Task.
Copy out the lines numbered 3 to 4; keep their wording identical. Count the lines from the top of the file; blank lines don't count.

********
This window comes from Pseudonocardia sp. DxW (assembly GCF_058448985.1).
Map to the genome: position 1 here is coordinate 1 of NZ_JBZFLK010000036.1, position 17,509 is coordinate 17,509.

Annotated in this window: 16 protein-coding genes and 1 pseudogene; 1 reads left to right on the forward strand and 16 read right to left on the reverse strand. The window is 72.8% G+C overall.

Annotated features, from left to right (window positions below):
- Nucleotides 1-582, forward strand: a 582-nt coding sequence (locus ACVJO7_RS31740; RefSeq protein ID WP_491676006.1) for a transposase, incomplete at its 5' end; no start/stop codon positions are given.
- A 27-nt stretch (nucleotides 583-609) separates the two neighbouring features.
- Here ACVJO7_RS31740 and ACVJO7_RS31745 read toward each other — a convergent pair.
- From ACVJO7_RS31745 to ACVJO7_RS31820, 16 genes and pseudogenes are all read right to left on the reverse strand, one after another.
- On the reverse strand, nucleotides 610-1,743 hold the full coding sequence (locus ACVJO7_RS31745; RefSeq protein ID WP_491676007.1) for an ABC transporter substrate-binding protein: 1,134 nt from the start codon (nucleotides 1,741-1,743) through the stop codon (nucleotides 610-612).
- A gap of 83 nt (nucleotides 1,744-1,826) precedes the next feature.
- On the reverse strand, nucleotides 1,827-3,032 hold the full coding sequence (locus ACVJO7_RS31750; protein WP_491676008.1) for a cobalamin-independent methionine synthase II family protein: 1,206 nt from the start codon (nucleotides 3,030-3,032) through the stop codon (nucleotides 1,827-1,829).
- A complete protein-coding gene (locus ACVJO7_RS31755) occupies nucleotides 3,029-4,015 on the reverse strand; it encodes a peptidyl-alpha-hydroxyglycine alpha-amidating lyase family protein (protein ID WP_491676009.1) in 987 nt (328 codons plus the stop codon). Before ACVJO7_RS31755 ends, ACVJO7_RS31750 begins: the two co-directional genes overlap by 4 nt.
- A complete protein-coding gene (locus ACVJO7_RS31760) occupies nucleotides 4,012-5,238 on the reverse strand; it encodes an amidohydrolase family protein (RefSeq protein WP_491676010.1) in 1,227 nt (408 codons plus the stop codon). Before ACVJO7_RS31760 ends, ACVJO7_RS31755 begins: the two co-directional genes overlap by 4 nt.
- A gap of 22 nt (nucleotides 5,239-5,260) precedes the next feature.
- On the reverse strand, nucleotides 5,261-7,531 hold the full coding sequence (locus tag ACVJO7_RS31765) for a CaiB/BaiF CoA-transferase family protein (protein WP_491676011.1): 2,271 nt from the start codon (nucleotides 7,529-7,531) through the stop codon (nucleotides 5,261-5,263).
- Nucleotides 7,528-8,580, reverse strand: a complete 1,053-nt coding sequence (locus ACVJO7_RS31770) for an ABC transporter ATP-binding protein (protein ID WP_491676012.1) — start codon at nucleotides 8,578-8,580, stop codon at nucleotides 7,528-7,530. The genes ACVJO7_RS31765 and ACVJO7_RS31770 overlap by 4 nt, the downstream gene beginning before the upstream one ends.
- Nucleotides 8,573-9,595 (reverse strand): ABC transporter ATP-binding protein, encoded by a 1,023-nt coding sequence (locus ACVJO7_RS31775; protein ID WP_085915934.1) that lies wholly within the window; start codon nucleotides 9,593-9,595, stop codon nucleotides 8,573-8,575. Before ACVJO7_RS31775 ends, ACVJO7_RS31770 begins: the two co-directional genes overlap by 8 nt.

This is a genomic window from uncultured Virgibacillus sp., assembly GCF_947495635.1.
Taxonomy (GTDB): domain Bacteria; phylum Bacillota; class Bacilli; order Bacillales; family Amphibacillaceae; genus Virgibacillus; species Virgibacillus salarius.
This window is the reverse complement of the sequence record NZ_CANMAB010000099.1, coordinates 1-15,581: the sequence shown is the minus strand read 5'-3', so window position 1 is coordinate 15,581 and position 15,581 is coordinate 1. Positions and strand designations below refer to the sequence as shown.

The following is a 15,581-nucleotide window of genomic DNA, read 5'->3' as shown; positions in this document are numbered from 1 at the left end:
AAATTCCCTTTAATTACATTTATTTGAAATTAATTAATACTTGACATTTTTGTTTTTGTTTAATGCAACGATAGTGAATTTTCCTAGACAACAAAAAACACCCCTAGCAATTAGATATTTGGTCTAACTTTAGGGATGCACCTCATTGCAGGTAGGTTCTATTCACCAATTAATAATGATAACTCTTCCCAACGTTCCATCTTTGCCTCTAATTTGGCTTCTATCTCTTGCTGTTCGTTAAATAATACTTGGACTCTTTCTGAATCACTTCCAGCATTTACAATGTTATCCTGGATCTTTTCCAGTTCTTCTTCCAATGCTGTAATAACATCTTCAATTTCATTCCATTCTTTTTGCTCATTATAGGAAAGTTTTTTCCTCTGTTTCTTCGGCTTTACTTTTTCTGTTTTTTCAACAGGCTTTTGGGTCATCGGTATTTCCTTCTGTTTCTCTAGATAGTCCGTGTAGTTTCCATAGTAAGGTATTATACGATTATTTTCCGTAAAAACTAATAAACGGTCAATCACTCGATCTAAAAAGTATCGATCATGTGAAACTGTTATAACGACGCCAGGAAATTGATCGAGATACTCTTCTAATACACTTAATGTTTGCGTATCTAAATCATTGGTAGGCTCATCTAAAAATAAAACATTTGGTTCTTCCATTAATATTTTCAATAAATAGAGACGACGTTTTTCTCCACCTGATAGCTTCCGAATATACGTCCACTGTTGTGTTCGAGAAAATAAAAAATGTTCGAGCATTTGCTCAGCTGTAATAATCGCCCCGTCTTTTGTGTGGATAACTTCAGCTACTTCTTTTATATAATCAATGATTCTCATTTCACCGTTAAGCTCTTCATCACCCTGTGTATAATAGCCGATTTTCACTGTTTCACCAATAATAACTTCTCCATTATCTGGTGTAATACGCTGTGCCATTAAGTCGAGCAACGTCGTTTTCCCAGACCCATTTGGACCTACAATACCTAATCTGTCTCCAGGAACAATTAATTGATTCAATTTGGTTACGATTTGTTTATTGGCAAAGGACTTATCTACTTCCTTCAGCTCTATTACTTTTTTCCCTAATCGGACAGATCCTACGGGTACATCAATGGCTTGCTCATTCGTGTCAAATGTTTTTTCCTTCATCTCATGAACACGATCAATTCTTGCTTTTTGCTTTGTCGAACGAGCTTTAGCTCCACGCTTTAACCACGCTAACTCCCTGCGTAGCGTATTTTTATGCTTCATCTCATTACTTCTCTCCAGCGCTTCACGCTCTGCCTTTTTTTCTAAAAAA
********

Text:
Annotated in this window: 16 protein-coding genes and 1 pseudogene; 1 reads left to right on the forward strand and 16 read right to left on the reverse strand. The window is 72.8% G+C overall.

Annotated features, from left to right (window positions below):